Help! I was sexually assaulted at a frat party!
You recently had a sexual encounter you did not want. Maybe you were drunk. Maybe you were sober. You may have been all dressed up for going out or perhaps you were wearing your oldest sweats. Maybe it was an unwanted touch, or it could have been rape. Despite the title, I’m not picking on frat parties either. Feel free to replace “frat party” with “in my dorm,” “at a tailgate,” “walking across campus,” or “at my friend’s apartment.”
Was this a sexual assault or a rape?
Sexual harassment, sexual assault and rape can all have a devastating impact on the victim/survivor. You can read about the specific differences between sexual harassment, sexual assault and rape here. However, my advice about what to do immediately after sexual violence is the same whichever category (harassment, assault or rape) your situation falls under.
What should I do now?
First of all, everyone responds differently and that is ok. Below are a few options for you to consider. These are things that have helped other survivors of sexual assault, but you are the expert on your own healing process.
- Tell yourself that it wasn’t your fault. You didn’t welcome the sexual advance. Even if you were frozen in fear and couldn’t bring yourself to fight back, it still is not your fault. Your brain will try to play tricks on you. It will think of a million things you could’ve, would’ve or should’ve done differently. Despite all of these alternatives your brain comes up with, it still wasn’t your fault.
- Tell someone. You may feel ashamed after a sexual assault and worry someone will judge you. However, telling your best friend or parents now may be easier than later and will help your brain process what happened.
- Be patient with yourself. You are in for a roller coaster of emotions. It’s normal to feel off kilter after a sexual assault. If you start to feel stuck or the symptoms of PTSD continue after a couple of months, it may be time to consider counseling. Regardless of how long it takes for you, be patient, acknowledge you went through something traumatic and know that it’s possible to feel like yourself again.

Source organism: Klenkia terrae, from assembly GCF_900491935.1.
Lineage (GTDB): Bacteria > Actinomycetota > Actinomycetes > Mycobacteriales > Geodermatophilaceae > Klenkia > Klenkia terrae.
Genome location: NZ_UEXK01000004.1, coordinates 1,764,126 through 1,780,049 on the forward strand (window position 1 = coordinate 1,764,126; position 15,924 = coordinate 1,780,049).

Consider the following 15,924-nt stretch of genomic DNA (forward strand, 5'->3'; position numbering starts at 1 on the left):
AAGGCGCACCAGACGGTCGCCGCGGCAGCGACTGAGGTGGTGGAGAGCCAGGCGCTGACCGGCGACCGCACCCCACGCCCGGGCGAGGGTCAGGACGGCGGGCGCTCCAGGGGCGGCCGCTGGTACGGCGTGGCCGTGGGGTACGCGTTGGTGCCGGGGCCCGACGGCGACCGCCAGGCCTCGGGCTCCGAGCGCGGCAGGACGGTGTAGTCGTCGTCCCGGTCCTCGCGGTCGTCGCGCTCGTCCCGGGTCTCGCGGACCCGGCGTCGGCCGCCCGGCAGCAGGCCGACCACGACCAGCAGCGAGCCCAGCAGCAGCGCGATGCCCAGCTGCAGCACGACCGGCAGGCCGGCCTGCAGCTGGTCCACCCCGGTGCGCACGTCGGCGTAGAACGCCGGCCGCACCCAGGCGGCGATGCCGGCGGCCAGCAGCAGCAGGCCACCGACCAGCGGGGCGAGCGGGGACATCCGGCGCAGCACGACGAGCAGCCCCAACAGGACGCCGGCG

- Look up campus resources. Every college campus has someone who investigates Title 9 violations (here’s the one at MU) you can speak to and the University of Missouri has the Relationship and Sexual Violence Prevention Center with an advocate to counsel you. To be honest, going through the Title 9 process is scary, messy and not always the most trauma friendly. But the RSVP center at MU can keep your confidentiality and it’s also possible to talk to the Title 9 office without deciding to follow through on filing the paperwork.
Do I need counseling?
Some people are able to move forward after a sexual assault just by talking to a friend, pastor or parent. Others benefit from counseling. Please call Aspire Counseling, a Columbia, MO counseling clinic specializing in PTSD, today (573-328-2288) to discuss how counseling may help in your unique situation. Our founder, Jessica specializes in helping survivors of sexual assault and has brought on other therapists who are trained in effective PTSD treatments. We believe in the power of counseling and want to help you feel like yourself again.
About the Author
Jessica is a therapist in and the founder of Aspire Counseling in Columbia, MO. She specializes in helping teens, college students & adults who feel stuck in the past and held back by the negative experiences they’ve endured. I have several very skilled therapists that I work with who also believe in your power to find healing from their past and reclaim your life. If you would like to speak to us about how counseling might help you move beyond surviving and toward thriving, please contact Aspire Counseling by e-mail or by calling 573-328-2288. You don’t have to stay stuck. Healing starts here.